Willie the blind Beagle needed to have his eyes removed because they had become painful, and we took him to our local vet clinic for the surgery last week. But on the physical exam before the procedure, our vet Dr. Nancy Lefavour detected a very pronounced heart murmur. She thought it might be as high as a Grade 5, and considered him too risky for surgery. She asked us to see if our veterinary ophthalomologist, Dr. Sarah Hoy, was comfortable doing an enucleation on him, or if she had other options to recommend.
Consequently, I scheduled two appointments for Willie last Friday in Burlington -- with our internal medicine specialist, Dr. Tanya Donovan, in the morning for an echocardiogram of his heart to find out just what kind of condition his heart is in, and then with Dr. Hoy in the afternoon for a consultation. I took the photo above of Tanya doing a physical exam on Willie.
I had mentioned to Tanya that Willie had a large fatty tumor in his pelvic region, and he'd had this for a few years. But we noticed it seemed to get larger in recent months, and I asked if she could put the ultrasound probe on it while she was doing the echocardiogram just to make sure nothing weird was going on.
Here's Willie during the echo:
The good news was that his heart actually looked pretty good, and Tanya graded his heart murmur closer to a Grade 3/4. She considered him a reasonable risk for surgery.
When the time came to ultrasound the fatty tumor, Tanya was stunned to find some loops of intestine inside it. At first she thought the probe was picking up the intestines inside the abdomen, i.e., scanning through the fatty tumor, but it became clear the intestinal loops she was seeing on the screen were actually inside what we -- and numerous vets over the years -- had considered a run-of-the-mill fatty tumor. It turns out he had an inguinal hernia -- a hole in the abdominal wall that part of his intestines had slipped through.
Tanya is ultrasounding Willie's fatty tumor in this shot:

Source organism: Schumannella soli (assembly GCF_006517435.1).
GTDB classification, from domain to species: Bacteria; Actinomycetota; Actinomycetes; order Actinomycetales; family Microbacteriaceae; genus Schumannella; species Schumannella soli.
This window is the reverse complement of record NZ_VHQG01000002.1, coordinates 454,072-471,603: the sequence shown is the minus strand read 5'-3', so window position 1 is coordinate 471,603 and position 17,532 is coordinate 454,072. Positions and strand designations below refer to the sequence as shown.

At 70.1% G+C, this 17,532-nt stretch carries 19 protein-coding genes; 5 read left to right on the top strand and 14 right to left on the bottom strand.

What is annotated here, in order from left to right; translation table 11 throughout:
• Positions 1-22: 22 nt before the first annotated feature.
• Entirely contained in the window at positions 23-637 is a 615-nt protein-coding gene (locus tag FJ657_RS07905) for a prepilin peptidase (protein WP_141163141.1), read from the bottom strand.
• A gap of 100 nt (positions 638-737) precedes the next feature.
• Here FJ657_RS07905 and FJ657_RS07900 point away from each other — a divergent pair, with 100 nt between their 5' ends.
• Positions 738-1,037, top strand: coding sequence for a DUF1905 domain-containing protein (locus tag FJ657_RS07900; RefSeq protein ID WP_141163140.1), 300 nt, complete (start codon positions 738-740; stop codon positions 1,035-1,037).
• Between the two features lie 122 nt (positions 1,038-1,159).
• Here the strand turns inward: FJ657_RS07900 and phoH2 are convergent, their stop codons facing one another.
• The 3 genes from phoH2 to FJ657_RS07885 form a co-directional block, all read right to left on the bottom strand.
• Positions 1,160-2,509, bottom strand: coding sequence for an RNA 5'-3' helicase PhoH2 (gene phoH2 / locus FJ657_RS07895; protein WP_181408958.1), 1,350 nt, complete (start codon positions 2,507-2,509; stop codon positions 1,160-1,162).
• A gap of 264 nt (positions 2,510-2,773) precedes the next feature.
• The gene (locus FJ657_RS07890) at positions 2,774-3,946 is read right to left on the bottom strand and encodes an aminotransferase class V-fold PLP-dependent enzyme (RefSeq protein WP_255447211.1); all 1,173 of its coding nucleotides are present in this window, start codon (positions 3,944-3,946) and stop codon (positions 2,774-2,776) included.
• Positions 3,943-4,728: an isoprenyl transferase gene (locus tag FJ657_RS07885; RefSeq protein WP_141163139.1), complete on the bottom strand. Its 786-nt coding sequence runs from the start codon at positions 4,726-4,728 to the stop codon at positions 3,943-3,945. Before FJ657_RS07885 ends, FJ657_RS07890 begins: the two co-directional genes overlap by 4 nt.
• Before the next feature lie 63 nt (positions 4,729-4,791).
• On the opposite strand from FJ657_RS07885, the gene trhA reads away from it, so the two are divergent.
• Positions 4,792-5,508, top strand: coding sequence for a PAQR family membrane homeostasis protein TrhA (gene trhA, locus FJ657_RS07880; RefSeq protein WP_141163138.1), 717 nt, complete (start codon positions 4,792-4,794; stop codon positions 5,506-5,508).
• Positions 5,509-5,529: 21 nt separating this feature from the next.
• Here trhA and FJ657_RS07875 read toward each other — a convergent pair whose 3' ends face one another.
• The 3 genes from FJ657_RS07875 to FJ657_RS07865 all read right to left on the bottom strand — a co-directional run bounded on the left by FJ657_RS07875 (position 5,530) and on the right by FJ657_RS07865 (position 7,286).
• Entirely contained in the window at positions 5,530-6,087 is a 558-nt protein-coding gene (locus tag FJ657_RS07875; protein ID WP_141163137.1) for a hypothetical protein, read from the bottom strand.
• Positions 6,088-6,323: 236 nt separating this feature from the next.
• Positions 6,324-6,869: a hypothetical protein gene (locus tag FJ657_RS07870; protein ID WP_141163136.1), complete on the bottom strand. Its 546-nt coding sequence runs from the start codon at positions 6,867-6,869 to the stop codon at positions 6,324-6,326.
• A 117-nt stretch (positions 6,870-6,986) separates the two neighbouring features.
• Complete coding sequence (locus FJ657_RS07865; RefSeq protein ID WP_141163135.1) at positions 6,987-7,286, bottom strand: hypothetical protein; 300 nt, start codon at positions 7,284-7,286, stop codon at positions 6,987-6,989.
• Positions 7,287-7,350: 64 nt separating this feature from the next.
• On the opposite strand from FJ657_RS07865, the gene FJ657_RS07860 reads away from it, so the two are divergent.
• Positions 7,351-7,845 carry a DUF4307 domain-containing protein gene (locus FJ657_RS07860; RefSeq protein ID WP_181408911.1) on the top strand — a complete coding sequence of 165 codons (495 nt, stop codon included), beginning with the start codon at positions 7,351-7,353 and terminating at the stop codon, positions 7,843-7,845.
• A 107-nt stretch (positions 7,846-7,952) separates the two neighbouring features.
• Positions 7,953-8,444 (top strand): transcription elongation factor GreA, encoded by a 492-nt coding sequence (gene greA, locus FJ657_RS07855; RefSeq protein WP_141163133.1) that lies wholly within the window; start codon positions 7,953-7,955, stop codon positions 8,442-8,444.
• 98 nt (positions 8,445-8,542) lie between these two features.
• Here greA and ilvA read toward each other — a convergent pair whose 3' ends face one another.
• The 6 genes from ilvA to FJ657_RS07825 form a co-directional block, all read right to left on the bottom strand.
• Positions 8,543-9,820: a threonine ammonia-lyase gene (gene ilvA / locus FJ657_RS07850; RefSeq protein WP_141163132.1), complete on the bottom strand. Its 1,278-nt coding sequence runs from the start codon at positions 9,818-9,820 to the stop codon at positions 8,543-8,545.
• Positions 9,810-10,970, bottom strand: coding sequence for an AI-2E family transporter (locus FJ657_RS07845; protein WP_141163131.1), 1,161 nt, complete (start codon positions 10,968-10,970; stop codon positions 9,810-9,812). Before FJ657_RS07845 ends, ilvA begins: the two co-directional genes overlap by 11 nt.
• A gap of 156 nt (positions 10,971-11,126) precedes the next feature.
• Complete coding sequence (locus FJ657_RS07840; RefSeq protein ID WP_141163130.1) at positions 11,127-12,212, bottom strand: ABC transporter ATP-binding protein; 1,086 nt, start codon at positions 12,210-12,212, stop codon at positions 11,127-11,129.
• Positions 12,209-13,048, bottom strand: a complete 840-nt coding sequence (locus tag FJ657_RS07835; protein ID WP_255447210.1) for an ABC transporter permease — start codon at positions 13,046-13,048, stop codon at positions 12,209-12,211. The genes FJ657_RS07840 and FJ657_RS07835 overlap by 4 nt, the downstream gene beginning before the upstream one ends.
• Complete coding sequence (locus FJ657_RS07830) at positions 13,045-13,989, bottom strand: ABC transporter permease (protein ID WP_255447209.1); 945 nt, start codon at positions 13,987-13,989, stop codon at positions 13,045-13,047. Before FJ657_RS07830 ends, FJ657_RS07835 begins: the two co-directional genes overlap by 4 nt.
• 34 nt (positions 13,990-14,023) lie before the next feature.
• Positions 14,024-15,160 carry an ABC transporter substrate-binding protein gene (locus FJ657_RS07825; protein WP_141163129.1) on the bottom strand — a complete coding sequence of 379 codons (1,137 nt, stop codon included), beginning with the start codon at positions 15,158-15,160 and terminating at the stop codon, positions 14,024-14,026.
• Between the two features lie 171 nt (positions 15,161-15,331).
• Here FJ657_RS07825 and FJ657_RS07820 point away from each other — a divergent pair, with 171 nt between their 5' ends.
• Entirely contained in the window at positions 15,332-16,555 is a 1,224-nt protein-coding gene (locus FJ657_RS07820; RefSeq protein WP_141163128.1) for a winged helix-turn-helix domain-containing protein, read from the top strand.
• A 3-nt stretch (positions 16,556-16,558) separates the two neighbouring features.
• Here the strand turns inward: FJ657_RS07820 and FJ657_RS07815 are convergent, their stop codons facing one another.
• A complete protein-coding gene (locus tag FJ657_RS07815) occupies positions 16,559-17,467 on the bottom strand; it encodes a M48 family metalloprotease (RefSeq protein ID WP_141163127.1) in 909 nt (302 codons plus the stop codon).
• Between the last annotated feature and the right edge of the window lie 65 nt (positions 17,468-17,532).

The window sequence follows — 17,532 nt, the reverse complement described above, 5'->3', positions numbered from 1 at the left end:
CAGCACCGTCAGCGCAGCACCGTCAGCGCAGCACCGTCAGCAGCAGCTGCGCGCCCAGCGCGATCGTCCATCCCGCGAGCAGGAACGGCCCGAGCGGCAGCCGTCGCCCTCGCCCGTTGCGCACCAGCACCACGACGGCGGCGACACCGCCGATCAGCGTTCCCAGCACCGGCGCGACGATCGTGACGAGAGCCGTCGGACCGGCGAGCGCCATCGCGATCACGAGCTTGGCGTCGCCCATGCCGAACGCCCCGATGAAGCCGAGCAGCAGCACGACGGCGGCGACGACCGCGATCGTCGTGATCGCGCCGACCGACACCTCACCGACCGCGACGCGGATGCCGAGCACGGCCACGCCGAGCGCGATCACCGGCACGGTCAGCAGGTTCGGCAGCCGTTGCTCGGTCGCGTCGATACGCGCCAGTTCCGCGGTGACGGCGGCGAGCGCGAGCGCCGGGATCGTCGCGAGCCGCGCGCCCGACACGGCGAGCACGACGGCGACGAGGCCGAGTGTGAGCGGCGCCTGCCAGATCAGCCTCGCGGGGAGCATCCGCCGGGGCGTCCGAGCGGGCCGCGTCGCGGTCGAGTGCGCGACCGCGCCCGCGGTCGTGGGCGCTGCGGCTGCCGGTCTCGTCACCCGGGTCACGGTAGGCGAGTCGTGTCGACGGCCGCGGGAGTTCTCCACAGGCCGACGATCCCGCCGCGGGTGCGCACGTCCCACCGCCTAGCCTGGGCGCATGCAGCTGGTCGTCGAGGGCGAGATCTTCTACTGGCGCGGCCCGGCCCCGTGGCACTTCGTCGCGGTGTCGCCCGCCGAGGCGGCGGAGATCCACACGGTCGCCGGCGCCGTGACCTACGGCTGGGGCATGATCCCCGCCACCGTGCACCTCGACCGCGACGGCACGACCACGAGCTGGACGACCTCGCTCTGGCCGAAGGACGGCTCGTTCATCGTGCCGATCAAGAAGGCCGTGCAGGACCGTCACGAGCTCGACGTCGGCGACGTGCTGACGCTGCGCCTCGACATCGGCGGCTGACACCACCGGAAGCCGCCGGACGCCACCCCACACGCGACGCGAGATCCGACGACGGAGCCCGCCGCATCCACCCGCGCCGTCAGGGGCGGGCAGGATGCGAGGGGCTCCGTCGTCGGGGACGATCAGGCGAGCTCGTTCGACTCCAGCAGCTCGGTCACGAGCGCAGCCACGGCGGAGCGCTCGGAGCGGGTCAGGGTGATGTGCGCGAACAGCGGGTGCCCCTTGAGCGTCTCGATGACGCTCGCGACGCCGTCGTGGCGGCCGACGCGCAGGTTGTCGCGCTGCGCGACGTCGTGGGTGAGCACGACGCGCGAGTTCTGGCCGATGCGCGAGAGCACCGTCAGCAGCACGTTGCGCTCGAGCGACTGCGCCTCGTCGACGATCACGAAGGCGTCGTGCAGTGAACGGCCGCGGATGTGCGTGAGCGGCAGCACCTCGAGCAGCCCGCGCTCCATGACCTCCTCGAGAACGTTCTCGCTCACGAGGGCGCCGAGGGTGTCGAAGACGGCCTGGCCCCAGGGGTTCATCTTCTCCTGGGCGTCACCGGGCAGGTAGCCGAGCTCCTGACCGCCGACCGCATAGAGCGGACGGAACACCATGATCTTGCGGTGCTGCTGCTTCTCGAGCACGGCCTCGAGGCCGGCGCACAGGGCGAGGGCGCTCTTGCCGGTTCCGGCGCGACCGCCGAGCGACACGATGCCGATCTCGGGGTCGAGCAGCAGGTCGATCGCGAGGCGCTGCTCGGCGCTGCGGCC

Willie was so stressed out by this that he actually fell asleep and began snoring during the imaging. No, really. He was snoring away when I took that photo.
Fortunately, his intestines are still working fine, which is one reason we never suspected anything was wrong. At some point, obviously -- and presumably this was recently when we noticed the fatty tumor getting larger -- he developed the hernia and then the intestinal looped popped out inside it.
For an interesting quick animation on how inguinal hernias are repaired in people, see this.
This kind of surgery requires a board-certified veterinary surgeon, so Tanya scheduled Willie to have the procedure performed by her colleague, Dr. Josie Mallinckrodt, who practices at the same clinic. Rather than put Willie through two different surgeries -- one for the hernia and one for his eyes -- Dr. Mallinckrodt planned to do the enucleation at the same time.
Yesterday morning I drove Willie to Burlington for the surgery. Dr. Mallinckrodt called last night to say he had come through it in great shape, had recovered from anesthesia, and should be ready to come home on Saturday.
Please Vote for the Farm!
The latest Shelter Challenge started Monday, July 9 and ends at midnight on September 16. Grand prize in this round is $5,000, plus $1,000 for weekly winners and $1,000 for state winners. There are also other categories ... please see the Shelter Challenge website for details.
*** We are now LISTED UNDER OUR NEW NAME, ROLLING DOG FARM. State is still NH for New Hampshire. ***
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We just won $1,000 as a weekly winner in the last contest, and thousands more in the previous contests. The Shelter Challenge really does bring in a lot of money for the animals here!
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